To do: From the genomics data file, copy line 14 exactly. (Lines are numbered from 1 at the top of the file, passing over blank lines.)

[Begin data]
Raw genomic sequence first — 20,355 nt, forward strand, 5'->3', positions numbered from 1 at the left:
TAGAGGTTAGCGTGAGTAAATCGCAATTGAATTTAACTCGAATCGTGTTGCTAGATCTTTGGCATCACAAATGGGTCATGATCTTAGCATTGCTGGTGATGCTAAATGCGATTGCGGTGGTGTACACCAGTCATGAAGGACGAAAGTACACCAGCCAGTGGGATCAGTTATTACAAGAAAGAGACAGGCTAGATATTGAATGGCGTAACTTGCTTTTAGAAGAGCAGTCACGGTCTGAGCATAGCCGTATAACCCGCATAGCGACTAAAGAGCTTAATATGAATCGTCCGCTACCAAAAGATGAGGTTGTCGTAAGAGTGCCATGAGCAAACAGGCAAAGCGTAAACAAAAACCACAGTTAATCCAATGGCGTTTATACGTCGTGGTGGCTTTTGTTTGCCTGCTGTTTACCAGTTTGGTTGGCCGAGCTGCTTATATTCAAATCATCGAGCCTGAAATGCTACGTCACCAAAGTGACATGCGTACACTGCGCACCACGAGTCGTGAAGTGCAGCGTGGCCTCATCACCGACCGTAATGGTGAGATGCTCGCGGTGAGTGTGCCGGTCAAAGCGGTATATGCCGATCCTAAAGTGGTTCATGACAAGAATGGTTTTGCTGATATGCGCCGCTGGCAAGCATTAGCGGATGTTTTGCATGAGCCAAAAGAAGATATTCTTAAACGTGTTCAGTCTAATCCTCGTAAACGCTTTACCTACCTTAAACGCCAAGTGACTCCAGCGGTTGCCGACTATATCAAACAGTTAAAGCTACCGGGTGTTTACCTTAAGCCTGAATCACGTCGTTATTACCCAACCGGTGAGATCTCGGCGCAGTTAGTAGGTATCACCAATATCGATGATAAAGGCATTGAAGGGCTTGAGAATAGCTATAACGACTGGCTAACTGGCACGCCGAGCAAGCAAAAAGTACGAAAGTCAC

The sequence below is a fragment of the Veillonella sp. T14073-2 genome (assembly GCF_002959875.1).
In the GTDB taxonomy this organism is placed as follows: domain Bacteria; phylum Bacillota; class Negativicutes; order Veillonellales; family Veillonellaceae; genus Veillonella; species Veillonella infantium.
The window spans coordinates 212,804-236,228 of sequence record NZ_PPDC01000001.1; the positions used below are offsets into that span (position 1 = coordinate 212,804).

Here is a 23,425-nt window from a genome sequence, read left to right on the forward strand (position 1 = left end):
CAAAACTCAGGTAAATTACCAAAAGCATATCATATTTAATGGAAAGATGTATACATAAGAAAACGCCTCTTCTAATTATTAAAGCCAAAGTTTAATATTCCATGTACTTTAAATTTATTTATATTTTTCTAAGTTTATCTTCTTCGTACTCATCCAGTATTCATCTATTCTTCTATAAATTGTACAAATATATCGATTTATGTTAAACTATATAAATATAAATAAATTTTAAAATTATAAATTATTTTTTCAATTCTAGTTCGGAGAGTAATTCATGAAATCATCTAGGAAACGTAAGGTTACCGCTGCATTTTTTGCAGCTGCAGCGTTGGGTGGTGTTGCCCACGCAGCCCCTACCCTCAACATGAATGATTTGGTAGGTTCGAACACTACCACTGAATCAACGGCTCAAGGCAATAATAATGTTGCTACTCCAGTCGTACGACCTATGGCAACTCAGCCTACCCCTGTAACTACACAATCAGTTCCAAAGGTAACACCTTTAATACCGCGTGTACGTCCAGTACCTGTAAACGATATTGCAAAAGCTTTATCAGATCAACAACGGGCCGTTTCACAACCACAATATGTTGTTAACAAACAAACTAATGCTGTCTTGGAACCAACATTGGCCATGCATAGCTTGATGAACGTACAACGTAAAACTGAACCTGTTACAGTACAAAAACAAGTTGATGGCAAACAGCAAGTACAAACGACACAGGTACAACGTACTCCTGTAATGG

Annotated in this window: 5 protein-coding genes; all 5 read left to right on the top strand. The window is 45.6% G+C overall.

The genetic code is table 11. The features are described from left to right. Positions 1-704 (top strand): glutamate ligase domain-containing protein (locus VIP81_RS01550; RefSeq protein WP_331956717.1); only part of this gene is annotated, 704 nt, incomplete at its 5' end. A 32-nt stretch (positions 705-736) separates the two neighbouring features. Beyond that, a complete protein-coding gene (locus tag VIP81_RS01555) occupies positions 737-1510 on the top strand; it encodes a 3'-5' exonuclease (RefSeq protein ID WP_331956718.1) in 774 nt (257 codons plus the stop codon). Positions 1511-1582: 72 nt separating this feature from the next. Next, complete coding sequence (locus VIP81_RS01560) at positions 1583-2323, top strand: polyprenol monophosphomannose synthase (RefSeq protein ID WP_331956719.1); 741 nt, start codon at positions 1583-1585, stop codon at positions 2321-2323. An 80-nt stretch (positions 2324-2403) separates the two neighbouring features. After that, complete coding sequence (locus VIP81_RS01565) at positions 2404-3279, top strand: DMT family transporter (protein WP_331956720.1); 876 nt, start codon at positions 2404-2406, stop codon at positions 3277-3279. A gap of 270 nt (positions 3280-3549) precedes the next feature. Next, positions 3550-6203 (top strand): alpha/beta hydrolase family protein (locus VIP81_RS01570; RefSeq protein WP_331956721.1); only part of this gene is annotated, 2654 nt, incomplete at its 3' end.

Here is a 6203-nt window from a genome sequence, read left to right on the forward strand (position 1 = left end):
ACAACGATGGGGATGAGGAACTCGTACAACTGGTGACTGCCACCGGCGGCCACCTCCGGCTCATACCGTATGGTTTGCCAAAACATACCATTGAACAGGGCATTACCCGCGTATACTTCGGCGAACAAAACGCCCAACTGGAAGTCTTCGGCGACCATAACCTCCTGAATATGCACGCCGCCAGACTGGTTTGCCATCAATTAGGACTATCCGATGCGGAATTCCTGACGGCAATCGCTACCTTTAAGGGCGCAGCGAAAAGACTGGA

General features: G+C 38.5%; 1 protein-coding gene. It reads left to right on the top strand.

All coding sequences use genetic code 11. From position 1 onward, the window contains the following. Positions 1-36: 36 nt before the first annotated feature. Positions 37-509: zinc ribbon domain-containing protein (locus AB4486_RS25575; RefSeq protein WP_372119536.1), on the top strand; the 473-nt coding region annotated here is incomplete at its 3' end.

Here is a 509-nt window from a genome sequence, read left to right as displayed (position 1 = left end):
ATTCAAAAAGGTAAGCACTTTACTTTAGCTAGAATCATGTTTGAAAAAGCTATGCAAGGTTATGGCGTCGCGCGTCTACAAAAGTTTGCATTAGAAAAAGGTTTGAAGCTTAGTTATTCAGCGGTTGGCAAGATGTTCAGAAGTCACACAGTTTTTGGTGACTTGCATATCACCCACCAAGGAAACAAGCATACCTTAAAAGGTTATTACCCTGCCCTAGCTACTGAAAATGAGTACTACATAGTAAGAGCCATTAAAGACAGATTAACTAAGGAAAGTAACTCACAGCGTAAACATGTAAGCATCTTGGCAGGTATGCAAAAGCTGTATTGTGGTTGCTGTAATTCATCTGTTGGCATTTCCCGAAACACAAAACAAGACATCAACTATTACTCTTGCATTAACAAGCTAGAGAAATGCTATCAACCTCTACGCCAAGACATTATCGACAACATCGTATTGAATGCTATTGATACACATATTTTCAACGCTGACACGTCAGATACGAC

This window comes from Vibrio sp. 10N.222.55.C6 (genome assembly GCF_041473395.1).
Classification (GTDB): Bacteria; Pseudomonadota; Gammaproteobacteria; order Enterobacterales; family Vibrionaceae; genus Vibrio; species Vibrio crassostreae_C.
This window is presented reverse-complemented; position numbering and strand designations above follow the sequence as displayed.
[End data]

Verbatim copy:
Here is a 509-nt window from a genome sequence, read left to right as displayed (position 1 = left end):